Erin Chipman, a public relations account executive in St. Paul, Minn., said, “We see ourselves in the shots of people doing ordinary things, getting ready for another day, combined with the average families in the still black and white shots.” It feels nice to have a big company acknowledge our feelings, pointed out Susan Kirkland, an advertising designer in Burnsville, N.C. “That’s the first rule of good customer service: always validate your customer’s feelings FIRST because that validation costs the company nothing and provides emotional relief for the customer.” 3. It tells it like it is (or is perceived to be)
Rather than turn our collective worries into an absurdest apocalypse (as Sunday’s Chevy commercial did) that sets people apart, the Chrysler ad join us in our discomfort. Julie Lafitte, who works at an advertising agency in Colorado, is one of many experts we heard from who seized on the word “scared:”
Everyone knows someone who’s out of work or is unemployed themselves, so everyone can relate to the characters in the ad. The wording acknowledges “we’re all scared because this isn’t a game” — something government press releases try to pretend isn’t true, but everyone knows is. This honesty establishes the narrator as the sort who will give it to you straight and get to work on fixing it. This honesty is comforting and creates trust.
And Chrysler keeps that trust alive by not peppering the ad with products (few cars are visible) or logos (we don’t see the word Chrysler until the last moment) that could spoil that aura of sincerity. That works for Nicole Tyrrell, an advertising account planner from Burnsville, Minn.:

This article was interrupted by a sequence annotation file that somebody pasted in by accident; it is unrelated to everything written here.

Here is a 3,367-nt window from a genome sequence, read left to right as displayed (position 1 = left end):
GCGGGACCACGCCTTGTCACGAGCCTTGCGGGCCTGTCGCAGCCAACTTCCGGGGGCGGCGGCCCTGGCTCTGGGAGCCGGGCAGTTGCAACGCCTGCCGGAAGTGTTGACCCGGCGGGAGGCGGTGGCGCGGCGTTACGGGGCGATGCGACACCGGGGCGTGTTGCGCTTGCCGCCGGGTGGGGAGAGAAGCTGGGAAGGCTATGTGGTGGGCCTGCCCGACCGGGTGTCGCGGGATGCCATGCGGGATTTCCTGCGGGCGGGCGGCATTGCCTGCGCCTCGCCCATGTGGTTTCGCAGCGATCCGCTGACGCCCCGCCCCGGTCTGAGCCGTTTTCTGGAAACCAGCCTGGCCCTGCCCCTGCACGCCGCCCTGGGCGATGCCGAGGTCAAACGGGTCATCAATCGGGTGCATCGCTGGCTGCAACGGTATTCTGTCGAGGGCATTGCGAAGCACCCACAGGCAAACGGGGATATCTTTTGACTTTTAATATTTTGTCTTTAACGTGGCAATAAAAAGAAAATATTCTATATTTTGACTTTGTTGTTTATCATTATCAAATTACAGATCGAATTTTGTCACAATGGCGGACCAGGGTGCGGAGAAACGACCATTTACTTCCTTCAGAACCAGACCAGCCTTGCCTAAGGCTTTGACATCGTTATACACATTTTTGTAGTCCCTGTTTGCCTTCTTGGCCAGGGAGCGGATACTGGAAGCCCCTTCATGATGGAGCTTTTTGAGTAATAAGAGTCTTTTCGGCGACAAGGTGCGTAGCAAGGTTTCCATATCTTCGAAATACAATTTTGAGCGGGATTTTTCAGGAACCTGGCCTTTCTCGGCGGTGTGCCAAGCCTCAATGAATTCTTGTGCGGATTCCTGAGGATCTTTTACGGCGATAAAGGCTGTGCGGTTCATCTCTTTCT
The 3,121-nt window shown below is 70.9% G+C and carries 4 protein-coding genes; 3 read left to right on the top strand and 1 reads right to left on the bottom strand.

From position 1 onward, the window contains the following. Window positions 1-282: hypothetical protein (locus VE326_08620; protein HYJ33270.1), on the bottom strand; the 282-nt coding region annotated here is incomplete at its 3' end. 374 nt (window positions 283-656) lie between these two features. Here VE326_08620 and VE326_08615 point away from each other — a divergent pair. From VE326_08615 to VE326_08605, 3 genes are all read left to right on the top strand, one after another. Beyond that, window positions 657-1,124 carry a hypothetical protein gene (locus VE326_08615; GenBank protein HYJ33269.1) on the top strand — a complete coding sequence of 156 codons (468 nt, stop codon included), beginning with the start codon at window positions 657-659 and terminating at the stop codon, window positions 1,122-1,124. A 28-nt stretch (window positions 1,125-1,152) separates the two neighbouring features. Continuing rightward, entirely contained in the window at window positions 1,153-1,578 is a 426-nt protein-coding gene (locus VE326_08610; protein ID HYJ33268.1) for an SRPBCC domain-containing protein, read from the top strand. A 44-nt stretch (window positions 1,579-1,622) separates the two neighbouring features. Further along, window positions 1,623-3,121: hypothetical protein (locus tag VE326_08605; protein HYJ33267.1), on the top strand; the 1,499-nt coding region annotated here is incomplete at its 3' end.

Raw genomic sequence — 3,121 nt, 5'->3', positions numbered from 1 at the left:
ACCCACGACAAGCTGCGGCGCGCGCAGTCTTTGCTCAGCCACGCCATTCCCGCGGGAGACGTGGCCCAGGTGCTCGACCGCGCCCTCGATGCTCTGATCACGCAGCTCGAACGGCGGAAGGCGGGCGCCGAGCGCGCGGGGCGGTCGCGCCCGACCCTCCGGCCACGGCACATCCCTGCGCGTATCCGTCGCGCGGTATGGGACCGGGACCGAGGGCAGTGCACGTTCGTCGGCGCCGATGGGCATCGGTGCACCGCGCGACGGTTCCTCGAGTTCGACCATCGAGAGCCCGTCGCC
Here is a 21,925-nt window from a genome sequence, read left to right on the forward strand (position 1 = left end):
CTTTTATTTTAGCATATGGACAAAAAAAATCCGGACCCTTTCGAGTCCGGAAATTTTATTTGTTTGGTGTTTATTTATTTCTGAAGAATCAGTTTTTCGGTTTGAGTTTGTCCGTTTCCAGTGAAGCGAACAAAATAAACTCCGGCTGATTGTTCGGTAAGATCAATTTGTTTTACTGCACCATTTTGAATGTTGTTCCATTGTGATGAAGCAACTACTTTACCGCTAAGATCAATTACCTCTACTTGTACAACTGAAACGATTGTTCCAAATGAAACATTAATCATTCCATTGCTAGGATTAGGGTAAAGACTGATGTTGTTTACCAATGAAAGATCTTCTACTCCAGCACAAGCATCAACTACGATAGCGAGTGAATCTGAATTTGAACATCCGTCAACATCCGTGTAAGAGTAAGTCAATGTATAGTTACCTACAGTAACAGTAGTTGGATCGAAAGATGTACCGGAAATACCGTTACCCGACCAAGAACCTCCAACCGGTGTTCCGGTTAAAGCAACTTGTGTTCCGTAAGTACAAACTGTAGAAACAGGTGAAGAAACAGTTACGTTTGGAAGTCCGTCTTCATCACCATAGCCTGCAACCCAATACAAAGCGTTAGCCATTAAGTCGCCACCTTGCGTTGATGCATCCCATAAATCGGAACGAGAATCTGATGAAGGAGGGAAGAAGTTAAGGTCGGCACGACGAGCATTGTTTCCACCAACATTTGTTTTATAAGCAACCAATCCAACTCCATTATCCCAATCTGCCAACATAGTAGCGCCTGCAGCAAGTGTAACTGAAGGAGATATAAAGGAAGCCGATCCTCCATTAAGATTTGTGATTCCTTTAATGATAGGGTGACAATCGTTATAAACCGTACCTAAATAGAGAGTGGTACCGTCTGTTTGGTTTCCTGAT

It lacks a focus on the product and focuses more on the heart strings of consumer — it isn’t sugar coating our current economic status, it isn’t using sex to sell — it instead is telling you a truth and showing how the brand that was almost out [of business] can make a comeback and thrive. We all like comeback stories and want to believe in them. We truly want to believe that we will come out of whatever situation we are in right now victoriously.
4. It follows a complete narrative By buying a two-minute slot (which, analysts say, must have cost Chrysler more than $10 million), the ad creators had time to let the story unfold. That made all the difference, according to Jamie Michelson, President of SMZ, an advertising firm in Troy, Mich.:
I just re-read Daniel Pink’s “A Whole New Mind” and he talks about the power of stories – context enriched by emotion. Where other SuperBowl spots are devoid of a story and instead rely on a gimmick or a gag, Chrysler comes roaring out of halftime telling a story about rooting for the underdog. Ourselves. Our country.
Here’s how Kathy Huston described the story arc after those first suspenseful shadows:
It moves to personal imagery: the front porch, getting ready for work…things we can all relate to, but there is an unrest. The shot of NYC invokes 9/11….
From there it hits on the discord, the quick [cable news] screen shot [evokes] the negativity and harsh opinions people are bombarded with every day in their media consumption, from traditional news to Twitter….
But, then it circles around to pride. The use of Detroit is great…it goes to our manufacturing core, our industrial heritage. And as the commercial goes on, it’s downright patriotic. It’s decent. And it’s hopeful…the second half can still be won!